health disorders. He is the lead developer and program director of a forensic mental health online
graduate program for Concordia University, St. Paul, Minnesota.
Blake R. Harris, PhD, obtained his PhD in Clinical Forensic Psychology from the California
School of Forensic Studies and has gained invaluable experience in diverse forensic settings. Dr.
Harris enjoys professional and casual ventures that afford him the opportunity to research,
explore, discuss, and even debate the etiology and nature of aberrant violent behavior, and
destructive personalities. This is especially true regarding the concept of the psychopath, the
subject to which he devoted his long-titled dissertation (Aberrant Psychopathy as a Potential
Protective Factor against Posttraumatic Stress Disorder Symptomatology).
Steve Daniels, graduated from the University of Wisconsin-Oshkosh with both a Bachelors and
Master’s degree. Steve has attended hundreds of hours of training to include: gangs, both street
and outlaw; domestic terrorism, homicide and crime scene analysis (psychological profiling).
Steve belongs to a number of criminal justice associations including the, International
Association of Homicide Investigators. He is also a charter member of the Wisconsin
Association of Homicide Investigators, and has served three terms on their Board of Directors.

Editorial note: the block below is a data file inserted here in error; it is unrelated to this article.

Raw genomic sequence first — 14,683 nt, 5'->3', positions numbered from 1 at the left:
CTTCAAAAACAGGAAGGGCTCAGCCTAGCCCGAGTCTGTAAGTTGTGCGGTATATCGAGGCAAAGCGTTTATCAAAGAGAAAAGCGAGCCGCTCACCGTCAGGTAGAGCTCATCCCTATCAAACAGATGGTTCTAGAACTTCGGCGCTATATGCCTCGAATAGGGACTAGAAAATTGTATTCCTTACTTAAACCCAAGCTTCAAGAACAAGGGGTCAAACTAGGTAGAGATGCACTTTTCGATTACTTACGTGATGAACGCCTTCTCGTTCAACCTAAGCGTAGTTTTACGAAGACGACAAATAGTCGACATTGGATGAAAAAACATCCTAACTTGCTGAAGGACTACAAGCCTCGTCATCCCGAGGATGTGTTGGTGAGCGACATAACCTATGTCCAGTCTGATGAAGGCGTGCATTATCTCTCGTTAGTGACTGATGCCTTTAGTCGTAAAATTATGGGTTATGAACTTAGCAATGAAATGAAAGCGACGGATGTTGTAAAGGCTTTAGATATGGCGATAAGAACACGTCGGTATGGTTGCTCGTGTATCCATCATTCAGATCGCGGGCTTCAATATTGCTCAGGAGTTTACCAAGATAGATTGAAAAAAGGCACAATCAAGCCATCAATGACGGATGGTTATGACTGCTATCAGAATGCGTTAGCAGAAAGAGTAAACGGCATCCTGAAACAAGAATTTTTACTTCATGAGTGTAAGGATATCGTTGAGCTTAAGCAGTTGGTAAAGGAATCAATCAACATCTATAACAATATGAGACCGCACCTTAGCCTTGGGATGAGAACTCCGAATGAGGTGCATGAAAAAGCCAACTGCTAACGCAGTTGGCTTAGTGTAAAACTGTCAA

He took over as President in 2007, and in 2008 served as Chairman of the Board. He was
instrumental in developing a Cold Case Review Team for the homicide investigators association.
He also coordinates an annual homicide conference for Northeast Wisconsin Technical College.
About the Contributors:
Pamela Oberoi is currently the manager of the refugee mental health program at Pathways
Counseling Center. She has also worked as a mental health services provider for individuals
suffering from Severe and Persistent Mental Illness (SPMI). Pam is currently in the process of
writing her thesis, "Refugee Mental Health - The Re-Creation of Stability," for a degree in
psychotherapy and counseling as well as completing a master's degree in peace studies. Pamela
also serves as a volunteer forensic mental health research assistant for the American Institute for
the Advancement of Forensic Studies (AIAFS). Her background is in political science and
political psychology. She worked as the director of an asylum and refugee center in Austria and
has given guest lectures at several universities.
Janina Wresh, has 19 years of experience in law enforcement working in forensics crime
laboratories, courts, and adult detention centers. She has served as a deputy sheriff, police officer,
domestic abuse response specialist, crisis intervention specialist, and crime scene technician.
Janina also serves as AIAFS’ Chief Operating Officer.
Erv Winkauf, MA is a retired 40-year law enforcement veteran with 19 years of teaching
experience. He currently serves as chairperson of the Concordia University Criminal Justice
Department in St. Paul.